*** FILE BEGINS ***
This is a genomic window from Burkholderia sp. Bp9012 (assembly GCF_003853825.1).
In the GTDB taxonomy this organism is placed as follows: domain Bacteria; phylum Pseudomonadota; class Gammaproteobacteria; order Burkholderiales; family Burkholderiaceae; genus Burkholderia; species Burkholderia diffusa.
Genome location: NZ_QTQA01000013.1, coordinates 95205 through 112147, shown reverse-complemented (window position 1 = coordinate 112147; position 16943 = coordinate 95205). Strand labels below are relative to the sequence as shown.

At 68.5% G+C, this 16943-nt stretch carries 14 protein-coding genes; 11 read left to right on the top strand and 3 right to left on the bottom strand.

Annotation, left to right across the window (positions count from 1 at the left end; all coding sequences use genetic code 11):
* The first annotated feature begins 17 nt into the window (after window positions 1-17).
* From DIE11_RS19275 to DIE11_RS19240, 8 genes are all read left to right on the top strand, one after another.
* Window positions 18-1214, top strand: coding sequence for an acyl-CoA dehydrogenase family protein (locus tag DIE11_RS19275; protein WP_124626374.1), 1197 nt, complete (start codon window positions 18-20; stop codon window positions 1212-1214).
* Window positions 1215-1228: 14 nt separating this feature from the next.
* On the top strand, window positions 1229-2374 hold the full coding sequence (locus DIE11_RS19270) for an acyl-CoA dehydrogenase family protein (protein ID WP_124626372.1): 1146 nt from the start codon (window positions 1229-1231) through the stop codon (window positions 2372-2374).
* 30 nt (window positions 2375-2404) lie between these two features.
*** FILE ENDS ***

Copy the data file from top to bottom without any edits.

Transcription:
This is a genomic window from Burkholderia sp. Bp9012 (assembly GCF_003853825.1).
In the GTDB taxonomy this organism is placed as follows: domain Bacteria; phylum Pseudomonadota; class Gammaproteobacteria; order Burkholderiales; family Burkholderiaceae; genus Burkholderia; species Burkholderia diffusa.
Genome location: NZ_QTQA01000013.1, coordinates 95205 through 112147, shown reverse-complemented (window position 1 = coordinate 112147; position 16943 = coordinate 95205). Strand labels below are relative to the sequence as shown.

At 68.5% G+C, this 16943-nt stretch carries 14 protein-coding genes; 11 read left to right on the top strand and 3 right to left on the bottom strand.

Annotation, left to right across the window (positions count from 1 at the left end; all coding sequences use genetic code 11):
* The first annotated feature begins 17 nt into the window (after window positions 1-17).
* From DIE11_RS19275 to DIE11_RS19240, 8 genes are all read left to right on the top strand, one after another.
* Window positions 18-1214, top strand: coding sequence for an acyl-CoA dehydrogenase family protein (locus tag DIE11_RS19275; protein WP_124626374.1), 1197 nt, complete (start codon window positions 18-20; stop codon window positions 1212-1214).
* Window positions 1215-1228: 14 nt separating this feature from the next.
* On the top strand, window positions 1229-2374 hold the full coding sequence (locus DIE11_RS19270) for an acyl-CoA dehydrogenase family protein (protein ID WP_124626372.1): 1146 nt from the start codon (window positions 1229-1231) through the stop codon (window positions 2372-2374).
* 30 nt (window positions 2375-2404) lie between these two features.